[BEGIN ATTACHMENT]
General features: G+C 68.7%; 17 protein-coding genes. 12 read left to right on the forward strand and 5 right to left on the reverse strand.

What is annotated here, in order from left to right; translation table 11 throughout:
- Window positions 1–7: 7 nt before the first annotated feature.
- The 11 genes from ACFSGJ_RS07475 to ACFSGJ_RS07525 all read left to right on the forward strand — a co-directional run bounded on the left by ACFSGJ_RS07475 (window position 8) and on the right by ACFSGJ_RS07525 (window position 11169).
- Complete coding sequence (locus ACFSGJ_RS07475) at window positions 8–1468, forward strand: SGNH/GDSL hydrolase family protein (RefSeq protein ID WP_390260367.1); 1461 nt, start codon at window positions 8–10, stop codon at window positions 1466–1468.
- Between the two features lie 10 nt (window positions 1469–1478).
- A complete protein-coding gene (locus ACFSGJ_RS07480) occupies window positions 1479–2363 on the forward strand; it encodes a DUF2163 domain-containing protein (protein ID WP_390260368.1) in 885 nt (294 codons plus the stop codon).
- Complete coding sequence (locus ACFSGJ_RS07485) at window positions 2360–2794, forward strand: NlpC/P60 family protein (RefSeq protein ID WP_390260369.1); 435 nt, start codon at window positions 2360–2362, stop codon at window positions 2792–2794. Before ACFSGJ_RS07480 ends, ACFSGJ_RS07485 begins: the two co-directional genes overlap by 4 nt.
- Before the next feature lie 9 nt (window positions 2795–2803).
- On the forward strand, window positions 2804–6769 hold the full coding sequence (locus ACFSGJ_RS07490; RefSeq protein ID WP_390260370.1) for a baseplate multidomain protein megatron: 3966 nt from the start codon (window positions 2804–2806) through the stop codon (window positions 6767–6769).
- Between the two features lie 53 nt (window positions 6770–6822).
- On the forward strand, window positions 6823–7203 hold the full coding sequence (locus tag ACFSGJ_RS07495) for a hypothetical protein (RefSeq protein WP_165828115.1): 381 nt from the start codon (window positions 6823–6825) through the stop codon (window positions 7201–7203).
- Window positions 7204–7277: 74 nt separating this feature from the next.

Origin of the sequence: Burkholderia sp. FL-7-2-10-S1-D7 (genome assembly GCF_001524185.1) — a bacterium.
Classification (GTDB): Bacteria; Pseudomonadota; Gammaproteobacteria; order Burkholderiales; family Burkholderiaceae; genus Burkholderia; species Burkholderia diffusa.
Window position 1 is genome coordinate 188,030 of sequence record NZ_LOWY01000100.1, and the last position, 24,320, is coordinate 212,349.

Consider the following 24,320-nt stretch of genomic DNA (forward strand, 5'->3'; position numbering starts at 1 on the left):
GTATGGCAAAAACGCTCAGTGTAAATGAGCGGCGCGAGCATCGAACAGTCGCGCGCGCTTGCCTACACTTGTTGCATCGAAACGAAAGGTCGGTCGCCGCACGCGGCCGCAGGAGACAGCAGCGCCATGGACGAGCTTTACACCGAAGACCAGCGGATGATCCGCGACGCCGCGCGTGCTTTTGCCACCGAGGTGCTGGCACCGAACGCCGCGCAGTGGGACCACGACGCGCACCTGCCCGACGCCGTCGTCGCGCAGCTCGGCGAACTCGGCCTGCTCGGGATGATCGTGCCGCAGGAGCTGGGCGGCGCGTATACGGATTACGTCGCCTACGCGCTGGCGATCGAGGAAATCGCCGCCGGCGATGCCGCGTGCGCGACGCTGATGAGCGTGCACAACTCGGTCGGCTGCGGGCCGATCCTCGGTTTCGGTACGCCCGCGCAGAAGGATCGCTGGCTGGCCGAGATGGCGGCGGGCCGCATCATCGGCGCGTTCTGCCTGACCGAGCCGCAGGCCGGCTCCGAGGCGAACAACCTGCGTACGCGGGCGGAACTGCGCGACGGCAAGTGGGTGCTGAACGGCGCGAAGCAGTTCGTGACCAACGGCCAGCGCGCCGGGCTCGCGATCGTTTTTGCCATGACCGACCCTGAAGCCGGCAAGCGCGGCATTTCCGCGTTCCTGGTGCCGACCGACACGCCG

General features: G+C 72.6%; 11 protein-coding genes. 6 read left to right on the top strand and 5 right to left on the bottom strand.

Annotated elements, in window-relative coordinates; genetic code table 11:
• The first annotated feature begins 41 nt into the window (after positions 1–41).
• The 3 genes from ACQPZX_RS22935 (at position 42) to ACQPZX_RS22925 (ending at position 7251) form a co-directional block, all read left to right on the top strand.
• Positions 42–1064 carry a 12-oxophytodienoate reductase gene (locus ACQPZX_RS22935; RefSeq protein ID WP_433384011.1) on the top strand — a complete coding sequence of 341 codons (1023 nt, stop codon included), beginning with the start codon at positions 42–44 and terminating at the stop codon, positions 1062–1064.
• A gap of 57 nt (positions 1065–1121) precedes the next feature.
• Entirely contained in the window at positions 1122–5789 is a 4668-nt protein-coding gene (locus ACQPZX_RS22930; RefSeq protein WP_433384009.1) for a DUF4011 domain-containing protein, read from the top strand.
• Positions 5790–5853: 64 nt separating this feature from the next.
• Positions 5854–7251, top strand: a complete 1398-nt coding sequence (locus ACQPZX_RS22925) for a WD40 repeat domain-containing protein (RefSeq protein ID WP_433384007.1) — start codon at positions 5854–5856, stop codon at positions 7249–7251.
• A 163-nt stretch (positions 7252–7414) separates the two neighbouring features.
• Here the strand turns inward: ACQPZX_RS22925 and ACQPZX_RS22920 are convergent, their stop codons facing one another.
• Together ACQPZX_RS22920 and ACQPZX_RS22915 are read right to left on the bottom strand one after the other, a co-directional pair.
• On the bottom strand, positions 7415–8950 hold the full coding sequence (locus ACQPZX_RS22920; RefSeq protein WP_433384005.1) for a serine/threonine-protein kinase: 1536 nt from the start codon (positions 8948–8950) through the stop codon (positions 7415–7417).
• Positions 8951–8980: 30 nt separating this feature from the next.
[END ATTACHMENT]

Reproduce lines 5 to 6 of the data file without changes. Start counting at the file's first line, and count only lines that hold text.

- Complete coding sequence (locus ACFSGJ_RS07475) at window positions 8–1468, forward strand: SGNH/GDSL hydrolase family protein (RefSeq protein ID WP_390260367.1); 1461 nt, start codon at window positions 8–10, stop codon at window positions 1466–1468.
- Between the two features lie 10 nt (window positions 1469–1478).